professional pseudonym was derived from Sax Rohmer, but Éric Rohmer is not
known for genre pictures. Aside from the occasional well regarded period piece,
he remains most celebrated for work within the comedy of manners rubric and his
intimately observed relationship dramas. This hardly seems the stuff to inspire
obsessive analysis in the tradition of Room 237, but Richard Misek proves the Rohmer canon rewards such close critical
scrutiny in his docu-essay Rohmer in
has its American premiere this Saturday as part of the Museum of the Moving
Image’s annual First Look.
epicenter of Misek’s film is the Tim Hotel in Paris. It was there the potentially adulterous
lovers in Rohmer’s Rendezvous in Paris were
to have their assignation, only to spy their respective spouses arriving together
on a similar mission. As fate would
dictate, Misek was also at the Tim Hotel that day and inadvertently found his
way into a few frames of Rohmer’s film.
Realizing his presence in Rendezvous
years after the fact, Misek began binge viewing Rohmer’s filmography.
commonalities are immediately apparent. Rohmer’s
characters are largely Parisians, either in Paris proper or on holiday in the
countryside. Chance meetings are commonplace
and everybody walks incessantly. As a
result, Rohmer’s films document the development of modern Paris, particularly
his beloved Left Bank. Considered collectively,
his work becomes something of a Möbius strip of characters in motion, crossing
over but not interacting with their counterparts from other films.
edited by Misek, RIP largely (but not
quite entirely) consists of clips from Rohmer films that vividly illustrate his
points. While Misek’s commentary is clearly informed by Post-Structuralist
critical theory, he never loses sight of the exquisite human dimension to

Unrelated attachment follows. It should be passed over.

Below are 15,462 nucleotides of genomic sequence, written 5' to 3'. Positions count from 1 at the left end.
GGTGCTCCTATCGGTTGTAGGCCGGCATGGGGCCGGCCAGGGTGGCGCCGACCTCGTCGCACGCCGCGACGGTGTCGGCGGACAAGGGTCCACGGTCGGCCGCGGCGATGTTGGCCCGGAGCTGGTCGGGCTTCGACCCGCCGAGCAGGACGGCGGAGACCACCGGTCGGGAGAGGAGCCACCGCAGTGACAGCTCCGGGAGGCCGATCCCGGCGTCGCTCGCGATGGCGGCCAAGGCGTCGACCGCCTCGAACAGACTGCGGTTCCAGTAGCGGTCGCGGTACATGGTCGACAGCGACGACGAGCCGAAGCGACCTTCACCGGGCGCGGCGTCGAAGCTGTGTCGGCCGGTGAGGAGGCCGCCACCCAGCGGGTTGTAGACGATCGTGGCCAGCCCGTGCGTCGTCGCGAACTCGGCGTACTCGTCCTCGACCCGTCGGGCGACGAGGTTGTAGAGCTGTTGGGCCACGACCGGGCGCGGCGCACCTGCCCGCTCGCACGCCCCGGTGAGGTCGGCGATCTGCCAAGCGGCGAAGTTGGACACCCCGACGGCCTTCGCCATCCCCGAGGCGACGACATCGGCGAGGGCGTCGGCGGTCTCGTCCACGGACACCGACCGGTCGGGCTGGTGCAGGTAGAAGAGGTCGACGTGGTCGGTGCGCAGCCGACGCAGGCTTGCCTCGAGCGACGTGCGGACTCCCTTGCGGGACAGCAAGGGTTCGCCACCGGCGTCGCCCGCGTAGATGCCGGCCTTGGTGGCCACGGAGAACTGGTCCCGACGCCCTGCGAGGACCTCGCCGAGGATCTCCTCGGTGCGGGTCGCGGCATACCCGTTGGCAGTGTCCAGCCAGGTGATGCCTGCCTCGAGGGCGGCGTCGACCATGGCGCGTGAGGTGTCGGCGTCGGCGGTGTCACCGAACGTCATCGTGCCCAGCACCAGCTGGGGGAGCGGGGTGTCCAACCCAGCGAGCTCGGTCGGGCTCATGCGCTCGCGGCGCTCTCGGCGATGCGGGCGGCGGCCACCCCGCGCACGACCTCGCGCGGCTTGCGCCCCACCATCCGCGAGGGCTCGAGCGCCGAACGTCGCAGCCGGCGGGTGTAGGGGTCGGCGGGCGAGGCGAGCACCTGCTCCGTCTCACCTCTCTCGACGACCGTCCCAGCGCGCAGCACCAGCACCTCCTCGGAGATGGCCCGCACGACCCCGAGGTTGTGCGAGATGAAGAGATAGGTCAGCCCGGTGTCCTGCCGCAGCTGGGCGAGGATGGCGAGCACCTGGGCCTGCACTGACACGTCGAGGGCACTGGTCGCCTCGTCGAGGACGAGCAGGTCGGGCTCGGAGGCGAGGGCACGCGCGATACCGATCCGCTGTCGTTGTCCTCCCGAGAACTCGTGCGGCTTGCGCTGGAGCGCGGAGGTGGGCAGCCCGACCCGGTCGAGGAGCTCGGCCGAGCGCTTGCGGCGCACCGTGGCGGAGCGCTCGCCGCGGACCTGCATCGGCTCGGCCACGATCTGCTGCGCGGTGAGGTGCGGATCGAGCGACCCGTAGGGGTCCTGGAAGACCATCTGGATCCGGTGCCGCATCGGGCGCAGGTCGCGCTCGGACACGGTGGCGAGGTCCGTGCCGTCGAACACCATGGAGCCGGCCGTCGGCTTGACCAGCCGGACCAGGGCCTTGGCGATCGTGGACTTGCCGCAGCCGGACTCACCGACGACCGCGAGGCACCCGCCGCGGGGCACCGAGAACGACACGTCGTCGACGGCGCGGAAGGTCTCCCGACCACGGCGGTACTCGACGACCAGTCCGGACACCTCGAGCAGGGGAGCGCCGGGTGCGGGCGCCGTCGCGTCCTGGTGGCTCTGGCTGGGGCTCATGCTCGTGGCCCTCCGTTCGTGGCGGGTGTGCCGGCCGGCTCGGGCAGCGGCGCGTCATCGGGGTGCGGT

Rohmer’s film. Indeed, he is absolutely brimming over with compassion for the
enigmatic subject of Rohmer’s short documentary Nadja in Paris.
RIP probably sounds
like indulgent film geekery and perhaps it is, but it is also unfailingly
pleasant, conscientiously respectful of Rohmer (and the legacy of classic film
in general), and weirdly touching. Misek
even wraps things up in a Rohmer-esque ending, which is quite a trick for
There is no getting around RIP’s scholarly roots, but it is still easily accessible to anyone
interested in Eric Rohmer. It might not hold mass market appeal, but it is a
very good film. Most importantly, Misek leaves viewers wanting to re/watch
Rohmer’s remarkably accomplished oeuvre, which is always the acid test for a
film like this. It also happens to be
relatively concise (under seventy minutes), so MoMI will screen it with The Bakery Girl of Monceau, one of
Rohmer’s shorts discussed in detail during RIP.
Recommended rather enthusiastically to
Rohmer fans and postmodernist film students, Rohmer in Paris screens this Saturday (1/11) as part of MoMI’s
First Look in Astoria, Queens.
Labels: Documentary, Eric Rohmer, First Look '14